Skip to main content

TURP for benign disease

NOTE: Some of the information provided contains graphic, medical images which individuals may find upsetting

Click here to use our feedback form & send us your comments about this section of the BAUS website; this will help us to improve it for the benefit of our patients.

How is the procedure performed?

Storz resectoscope

This procedure is normally performed under general or spinal anaesthetic. The bladder is inspected and then a resectoscope (pictured) is inserted.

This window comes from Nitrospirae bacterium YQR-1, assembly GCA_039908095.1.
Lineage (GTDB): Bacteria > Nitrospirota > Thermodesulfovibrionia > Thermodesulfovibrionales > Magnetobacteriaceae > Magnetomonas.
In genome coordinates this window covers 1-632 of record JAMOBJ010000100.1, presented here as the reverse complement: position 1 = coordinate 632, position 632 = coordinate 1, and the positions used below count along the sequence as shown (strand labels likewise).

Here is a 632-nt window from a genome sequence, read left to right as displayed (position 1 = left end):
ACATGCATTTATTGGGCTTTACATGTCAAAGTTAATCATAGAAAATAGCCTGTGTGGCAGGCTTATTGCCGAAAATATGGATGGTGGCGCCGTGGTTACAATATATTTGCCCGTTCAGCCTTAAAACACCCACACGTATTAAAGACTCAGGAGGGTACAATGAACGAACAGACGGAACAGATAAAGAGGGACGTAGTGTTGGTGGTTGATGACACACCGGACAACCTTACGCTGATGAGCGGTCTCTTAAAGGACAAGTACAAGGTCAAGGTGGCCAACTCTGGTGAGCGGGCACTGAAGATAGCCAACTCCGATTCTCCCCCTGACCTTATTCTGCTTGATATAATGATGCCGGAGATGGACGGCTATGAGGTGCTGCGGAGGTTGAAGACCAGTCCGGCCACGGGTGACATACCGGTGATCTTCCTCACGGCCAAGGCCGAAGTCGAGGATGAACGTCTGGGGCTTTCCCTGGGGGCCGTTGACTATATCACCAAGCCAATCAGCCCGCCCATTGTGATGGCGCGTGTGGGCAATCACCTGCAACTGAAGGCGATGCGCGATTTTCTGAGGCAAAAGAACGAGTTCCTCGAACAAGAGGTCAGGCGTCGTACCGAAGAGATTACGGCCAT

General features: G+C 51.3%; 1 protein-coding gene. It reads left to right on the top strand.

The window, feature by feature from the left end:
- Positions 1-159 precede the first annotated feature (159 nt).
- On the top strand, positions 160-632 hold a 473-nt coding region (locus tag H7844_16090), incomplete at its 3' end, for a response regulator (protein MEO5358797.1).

This has a movable wire loop, connected to high-energy electric current, which can be used to cut the prostate away "piecemeal". Lower energy is also used to seal any blood vessels encountered during the procedure.

Once all the prostate has been removed, a cavity is left, relieving the obstruction to urine flow.

As the procedure progresses, all the "chippings" of prostate flush forwards into the bladder. At the end of the procedure, these chippings are evacuated by suction.

They are sent to the pathology laboratory where they are sampled and undergo microscopic analysis. If there is any suspicion of tumour in the sampled chippings, the entire specimen is examined in more detail.

Click here to view an endoscopic video of the procedure, courtesy of Mr Nigel Bullock